The Model Minority Myth, in turn, became an ascription that is perhaps the most well-known “quality” of Asian Americans. This myth gives the impression that Asian Americans have the tendency to be more successful than other minority groups, including financially, educationally, career wise, and so on. While it seems harmless, it doesn’t allow for members of the community to be viewed as individuals; rather they are viewed as successful before they even get to live their own life. It forces people to live up to these expectations, and when they aren’t as much of a model as society thought, they are disregarded. And when looking at MC Jin, a man who didn’t go to college but went on to become a rapper who left the country after not gaining success, it is understandable why the pressure to be perfect by others would have impacted him so much. He needed to look for another scripture to heal his pain and guide him through his problems.
In a way, MC Jin’s process of going through his music career brings him closer to being a part of the orthodox. His decision to quote 2 Corinthians 5:17 is significant, because it showcases MC Jin reading a scripture, in this case a Bible passage, to help him overcome his past and his problems and reach a moment of transcendence in which he is accepted as a born-again Christian American, and not just as Asian American rapper. He explains that he used to be expected to represent the Asian American community in the rap world, which is an unjust and unrealistic request, as the Asian American community is often grouped into one ethnic group, when in fact, it is comprised of Cambodian Americans, Vietnamese Americans, Korean Americans, Chinese Americans, and many more cultures and countries of origin. Now, it is possible for him to be in the category of Christian American musicians, and he does not need to be viewed as a Model Minority as he has the Bible on his side now. The new creation of MC Jin came after he realized his commitment to Christ. Although his old identity passed away, its spirit can still be seen, and MC Jin’s new identity has to fight to overcome perceptions that are still associated with the old MC Jin.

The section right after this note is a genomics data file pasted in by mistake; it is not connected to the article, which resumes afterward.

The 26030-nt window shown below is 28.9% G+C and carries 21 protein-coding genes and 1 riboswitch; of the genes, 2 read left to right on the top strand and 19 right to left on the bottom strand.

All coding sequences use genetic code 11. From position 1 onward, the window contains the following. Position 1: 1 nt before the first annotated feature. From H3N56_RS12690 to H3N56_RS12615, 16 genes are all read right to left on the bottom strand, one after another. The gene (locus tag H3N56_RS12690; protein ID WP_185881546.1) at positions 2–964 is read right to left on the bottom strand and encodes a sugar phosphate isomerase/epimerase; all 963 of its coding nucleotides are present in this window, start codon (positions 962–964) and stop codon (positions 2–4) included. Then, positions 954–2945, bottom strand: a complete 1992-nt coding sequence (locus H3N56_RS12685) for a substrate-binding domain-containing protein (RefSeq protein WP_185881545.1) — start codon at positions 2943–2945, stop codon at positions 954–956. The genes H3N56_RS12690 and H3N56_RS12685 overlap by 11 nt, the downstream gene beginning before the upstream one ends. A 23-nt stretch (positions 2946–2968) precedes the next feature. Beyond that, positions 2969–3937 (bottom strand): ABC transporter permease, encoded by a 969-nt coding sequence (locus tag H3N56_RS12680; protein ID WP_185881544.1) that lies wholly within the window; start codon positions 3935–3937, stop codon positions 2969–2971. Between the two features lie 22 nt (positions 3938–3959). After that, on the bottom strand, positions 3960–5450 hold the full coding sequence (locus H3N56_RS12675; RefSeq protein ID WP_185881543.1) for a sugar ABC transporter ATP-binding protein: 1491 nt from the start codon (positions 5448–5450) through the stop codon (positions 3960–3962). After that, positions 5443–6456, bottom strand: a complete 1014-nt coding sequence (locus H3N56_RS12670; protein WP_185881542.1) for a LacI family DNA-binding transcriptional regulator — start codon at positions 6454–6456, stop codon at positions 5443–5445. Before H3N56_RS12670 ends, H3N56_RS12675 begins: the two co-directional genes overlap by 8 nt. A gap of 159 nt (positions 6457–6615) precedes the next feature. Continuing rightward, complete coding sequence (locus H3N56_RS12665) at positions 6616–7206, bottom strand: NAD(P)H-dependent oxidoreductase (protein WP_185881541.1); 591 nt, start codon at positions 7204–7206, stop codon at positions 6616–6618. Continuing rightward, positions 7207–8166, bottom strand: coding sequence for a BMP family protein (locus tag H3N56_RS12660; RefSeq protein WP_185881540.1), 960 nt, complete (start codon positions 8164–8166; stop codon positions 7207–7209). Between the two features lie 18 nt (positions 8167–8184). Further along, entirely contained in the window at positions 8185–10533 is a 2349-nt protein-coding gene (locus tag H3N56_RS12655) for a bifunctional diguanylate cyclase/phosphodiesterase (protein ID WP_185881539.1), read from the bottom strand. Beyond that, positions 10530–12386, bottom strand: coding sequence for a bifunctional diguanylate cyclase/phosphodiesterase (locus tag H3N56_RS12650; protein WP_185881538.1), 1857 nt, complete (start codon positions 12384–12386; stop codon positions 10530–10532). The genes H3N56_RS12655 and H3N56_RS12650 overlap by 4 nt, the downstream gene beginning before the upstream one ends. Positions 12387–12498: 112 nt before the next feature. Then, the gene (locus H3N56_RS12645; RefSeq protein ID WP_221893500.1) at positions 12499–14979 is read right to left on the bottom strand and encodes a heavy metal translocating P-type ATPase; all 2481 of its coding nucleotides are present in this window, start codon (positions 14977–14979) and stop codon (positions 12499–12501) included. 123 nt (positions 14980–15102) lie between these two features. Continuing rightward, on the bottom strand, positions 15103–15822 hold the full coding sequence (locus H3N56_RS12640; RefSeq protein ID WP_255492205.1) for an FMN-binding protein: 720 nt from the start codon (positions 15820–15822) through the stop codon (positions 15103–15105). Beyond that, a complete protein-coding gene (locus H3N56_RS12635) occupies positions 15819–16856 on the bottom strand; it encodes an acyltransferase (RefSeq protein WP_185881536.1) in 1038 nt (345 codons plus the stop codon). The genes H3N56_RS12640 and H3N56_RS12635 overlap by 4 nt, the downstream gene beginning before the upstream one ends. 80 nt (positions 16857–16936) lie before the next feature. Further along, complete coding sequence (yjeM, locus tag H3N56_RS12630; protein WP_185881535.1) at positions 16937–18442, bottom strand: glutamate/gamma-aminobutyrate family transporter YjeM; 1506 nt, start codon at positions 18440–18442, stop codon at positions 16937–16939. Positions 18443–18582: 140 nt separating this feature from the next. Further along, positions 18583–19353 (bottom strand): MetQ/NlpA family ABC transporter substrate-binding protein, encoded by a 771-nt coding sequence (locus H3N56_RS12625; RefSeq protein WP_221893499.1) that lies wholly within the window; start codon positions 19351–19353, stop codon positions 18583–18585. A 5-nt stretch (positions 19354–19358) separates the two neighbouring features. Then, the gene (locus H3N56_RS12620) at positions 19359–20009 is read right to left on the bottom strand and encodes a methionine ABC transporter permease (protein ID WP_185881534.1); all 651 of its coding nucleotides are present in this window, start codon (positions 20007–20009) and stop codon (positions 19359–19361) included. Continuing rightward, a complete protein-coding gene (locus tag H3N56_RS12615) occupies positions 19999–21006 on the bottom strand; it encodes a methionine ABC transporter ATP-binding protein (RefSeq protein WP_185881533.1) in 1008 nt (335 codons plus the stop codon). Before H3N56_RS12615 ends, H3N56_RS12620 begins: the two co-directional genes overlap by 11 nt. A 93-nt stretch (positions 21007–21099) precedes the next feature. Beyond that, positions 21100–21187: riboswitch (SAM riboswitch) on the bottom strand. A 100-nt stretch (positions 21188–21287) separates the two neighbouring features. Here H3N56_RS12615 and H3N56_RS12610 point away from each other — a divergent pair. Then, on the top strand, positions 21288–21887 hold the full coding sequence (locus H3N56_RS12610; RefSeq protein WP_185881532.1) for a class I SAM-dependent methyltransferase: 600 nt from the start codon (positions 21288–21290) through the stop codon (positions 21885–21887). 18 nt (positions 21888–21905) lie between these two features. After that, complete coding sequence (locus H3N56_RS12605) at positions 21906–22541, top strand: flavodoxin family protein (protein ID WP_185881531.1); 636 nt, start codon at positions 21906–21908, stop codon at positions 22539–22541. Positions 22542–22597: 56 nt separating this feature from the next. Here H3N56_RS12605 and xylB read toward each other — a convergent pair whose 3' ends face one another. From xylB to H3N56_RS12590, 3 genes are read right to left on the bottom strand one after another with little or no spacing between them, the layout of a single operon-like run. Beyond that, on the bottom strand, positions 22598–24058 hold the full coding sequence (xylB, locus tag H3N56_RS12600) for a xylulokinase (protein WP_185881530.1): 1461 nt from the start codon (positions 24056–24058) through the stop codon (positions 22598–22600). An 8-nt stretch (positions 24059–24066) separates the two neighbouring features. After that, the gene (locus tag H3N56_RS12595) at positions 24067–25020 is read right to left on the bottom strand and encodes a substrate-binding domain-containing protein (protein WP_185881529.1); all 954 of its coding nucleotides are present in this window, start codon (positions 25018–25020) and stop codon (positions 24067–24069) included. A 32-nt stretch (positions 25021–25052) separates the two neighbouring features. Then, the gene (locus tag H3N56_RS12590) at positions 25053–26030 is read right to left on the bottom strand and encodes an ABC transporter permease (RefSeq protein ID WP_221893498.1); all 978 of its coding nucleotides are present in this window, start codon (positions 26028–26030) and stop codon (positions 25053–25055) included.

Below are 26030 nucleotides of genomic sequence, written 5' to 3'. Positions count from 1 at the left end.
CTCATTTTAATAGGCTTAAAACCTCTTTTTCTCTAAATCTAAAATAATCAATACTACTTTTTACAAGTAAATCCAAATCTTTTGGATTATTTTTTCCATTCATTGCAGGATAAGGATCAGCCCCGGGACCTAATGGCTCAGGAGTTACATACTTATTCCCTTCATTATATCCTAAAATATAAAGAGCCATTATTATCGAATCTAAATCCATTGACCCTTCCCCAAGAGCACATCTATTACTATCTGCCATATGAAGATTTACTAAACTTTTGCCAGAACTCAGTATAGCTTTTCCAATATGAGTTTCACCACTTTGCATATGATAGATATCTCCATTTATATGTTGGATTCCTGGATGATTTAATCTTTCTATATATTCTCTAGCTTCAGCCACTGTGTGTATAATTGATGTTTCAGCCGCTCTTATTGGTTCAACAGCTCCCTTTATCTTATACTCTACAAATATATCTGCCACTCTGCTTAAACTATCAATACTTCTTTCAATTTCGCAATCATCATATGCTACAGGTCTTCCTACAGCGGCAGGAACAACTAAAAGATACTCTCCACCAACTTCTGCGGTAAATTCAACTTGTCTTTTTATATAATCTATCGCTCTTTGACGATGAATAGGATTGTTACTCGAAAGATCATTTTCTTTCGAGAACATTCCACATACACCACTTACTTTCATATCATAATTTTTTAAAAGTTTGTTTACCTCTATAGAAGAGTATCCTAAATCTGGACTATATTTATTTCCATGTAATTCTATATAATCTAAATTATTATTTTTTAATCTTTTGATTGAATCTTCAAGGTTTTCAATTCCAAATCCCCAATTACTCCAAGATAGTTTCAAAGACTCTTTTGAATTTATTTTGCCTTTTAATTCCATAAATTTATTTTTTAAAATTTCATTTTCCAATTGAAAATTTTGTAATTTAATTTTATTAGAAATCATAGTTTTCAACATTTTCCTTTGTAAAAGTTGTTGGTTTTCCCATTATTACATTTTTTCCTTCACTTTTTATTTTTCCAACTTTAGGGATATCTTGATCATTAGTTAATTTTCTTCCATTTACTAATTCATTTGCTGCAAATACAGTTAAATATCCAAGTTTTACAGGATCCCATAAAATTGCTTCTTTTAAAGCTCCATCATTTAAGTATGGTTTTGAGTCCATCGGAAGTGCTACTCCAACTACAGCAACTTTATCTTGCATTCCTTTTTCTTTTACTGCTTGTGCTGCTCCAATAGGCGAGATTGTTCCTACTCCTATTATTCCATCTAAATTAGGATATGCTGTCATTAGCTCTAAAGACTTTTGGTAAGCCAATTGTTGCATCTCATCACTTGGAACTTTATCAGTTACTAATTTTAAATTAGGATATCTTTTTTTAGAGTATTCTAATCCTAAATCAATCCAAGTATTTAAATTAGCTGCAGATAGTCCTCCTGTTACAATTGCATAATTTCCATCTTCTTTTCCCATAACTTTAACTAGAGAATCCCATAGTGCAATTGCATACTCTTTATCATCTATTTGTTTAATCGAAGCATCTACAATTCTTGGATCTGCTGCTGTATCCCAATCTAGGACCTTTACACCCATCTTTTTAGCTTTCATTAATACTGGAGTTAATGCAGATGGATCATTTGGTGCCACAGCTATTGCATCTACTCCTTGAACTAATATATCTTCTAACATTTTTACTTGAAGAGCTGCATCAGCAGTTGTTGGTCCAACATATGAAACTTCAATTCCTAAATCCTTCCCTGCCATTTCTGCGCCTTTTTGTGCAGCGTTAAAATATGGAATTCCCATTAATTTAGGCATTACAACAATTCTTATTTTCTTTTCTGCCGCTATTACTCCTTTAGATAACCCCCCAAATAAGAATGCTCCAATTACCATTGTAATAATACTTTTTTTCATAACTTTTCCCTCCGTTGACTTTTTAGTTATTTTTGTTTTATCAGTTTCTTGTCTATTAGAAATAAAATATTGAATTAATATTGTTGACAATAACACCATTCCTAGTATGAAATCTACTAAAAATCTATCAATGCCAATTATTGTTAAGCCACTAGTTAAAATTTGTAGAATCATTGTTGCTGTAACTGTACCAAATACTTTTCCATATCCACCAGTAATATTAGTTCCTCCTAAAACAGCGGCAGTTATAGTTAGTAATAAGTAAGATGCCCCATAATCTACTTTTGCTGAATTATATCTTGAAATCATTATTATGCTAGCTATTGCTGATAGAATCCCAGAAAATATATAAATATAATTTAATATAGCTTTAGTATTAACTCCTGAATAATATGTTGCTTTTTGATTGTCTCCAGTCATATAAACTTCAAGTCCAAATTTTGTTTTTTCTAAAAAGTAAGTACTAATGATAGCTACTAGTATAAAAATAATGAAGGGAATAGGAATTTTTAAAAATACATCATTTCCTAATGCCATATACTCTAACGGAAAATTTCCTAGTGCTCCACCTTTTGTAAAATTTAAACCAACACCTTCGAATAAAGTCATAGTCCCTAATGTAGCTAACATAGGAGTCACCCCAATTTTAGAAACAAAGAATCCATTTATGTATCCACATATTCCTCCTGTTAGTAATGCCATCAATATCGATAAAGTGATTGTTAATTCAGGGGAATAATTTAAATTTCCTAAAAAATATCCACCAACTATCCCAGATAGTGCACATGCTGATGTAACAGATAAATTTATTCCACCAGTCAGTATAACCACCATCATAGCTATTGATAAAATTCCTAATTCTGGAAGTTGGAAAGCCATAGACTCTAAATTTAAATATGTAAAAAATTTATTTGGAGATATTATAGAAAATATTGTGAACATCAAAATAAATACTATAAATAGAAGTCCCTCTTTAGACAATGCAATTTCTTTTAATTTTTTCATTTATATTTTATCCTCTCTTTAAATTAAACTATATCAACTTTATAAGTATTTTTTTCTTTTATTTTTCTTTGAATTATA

MC Jin’s past scriptualizing process as a heterodox in America was different than his current process. He started off using rap as his scripture, as his way to overcome to his problems of being insulted and called out for his ethnicity and turned it around to work in his favor, which became his moment of transcendence. Yet he was still operating in a context where he was not close to being the orthodox group, and upon his return from Hong Kong, his decision to add on the Christian label to him changed his scriptualizing process, and moved him from being a member of the heterodox to one step closer to the orthodox.
- Do you find yourself thinking using stereotypes that you have heard of to define a person before you truly know them?
- Why do you think it’s been so hard to eliminate the Model Minority Myth from association with the Asian American community?
- Can you think of any other famous person who might have a similar story?
 Lee Wing Sze, “MC Jin, Re-branded,” South China Morning Post, http://www.scmp.com/lifestyle/arts-culture/article/1166585/mc-jin-re-branded.
 Hansi Lo Wang, “Jin, ‘The Chinese Kid Who Raps,’ Grows Up.,” http://www.npr.org/2013/01/19/167883591/jin-the-chinese-kid-who-raps-grows-up.
 Pierre Bourdieu, “Outline of a Theory of Practice.” (Cambridge University Press, 1977).
 Chan-Hie Kim, “Reading the Bible as Asian Americans,” The New Interpreter’s Bible: A Commentary in Twelve Volumes, ed. Leander E. Keck. (Nashville: Abingdon Press, 1995.)
 Wilfed Cantwell Smith, “Introduction: Presenting the Issues,” 4-9 in What is Scripture?: A Comparative Approach (Fortress Press, 1993).
 Ann Taves, “Introduction,” in Religious Experience Reconsidered: A Building-Block Approach to the Study of Religion and other Special Things, (Princeton, NJ: Princeton University Press, 2011)
Maya Aphornsuvan ‘18 is a junior at Elizabethtown College. She is a Political Science–Religious Studies double major with interests in media studies, social justice, and comparative religions. She serves as the production assistant of the podcast, Broadcast Seeding.